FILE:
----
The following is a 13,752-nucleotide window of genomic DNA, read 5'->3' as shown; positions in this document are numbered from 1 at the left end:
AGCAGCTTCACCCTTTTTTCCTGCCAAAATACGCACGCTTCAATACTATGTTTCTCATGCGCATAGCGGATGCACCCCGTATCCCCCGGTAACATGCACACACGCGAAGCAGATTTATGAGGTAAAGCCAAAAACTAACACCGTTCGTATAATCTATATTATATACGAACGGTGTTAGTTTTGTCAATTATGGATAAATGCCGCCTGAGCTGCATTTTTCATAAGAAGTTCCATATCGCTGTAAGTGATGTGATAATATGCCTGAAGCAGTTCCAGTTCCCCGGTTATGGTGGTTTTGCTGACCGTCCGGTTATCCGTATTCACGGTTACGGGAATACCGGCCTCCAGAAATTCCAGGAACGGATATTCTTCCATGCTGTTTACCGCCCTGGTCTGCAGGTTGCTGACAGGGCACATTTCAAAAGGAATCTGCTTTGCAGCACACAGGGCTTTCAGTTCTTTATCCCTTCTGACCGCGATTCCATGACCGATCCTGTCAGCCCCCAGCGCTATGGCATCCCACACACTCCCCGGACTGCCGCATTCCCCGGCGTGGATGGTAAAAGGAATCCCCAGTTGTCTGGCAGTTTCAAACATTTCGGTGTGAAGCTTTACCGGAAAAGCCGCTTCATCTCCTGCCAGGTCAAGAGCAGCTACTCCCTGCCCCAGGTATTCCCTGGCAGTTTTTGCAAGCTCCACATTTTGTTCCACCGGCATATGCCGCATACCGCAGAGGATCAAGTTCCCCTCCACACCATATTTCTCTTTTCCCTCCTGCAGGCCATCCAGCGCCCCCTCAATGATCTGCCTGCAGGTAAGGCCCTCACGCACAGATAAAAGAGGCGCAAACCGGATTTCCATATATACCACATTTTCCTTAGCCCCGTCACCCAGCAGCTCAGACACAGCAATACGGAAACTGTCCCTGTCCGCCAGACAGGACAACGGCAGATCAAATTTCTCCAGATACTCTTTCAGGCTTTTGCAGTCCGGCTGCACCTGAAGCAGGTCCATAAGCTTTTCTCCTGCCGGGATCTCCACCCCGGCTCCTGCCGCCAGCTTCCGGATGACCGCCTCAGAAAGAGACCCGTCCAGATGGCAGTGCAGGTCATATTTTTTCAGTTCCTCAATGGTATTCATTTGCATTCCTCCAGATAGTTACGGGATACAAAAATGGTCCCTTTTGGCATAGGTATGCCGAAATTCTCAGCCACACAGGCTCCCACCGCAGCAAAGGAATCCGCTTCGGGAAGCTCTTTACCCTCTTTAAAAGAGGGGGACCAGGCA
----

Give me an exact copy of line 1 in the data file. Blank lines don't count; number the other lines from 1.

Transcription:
The following is a 13,752-nucleotide window of genomic DNA, read 5'->3' as shown; positions in this document are numbered from 1 at the left end: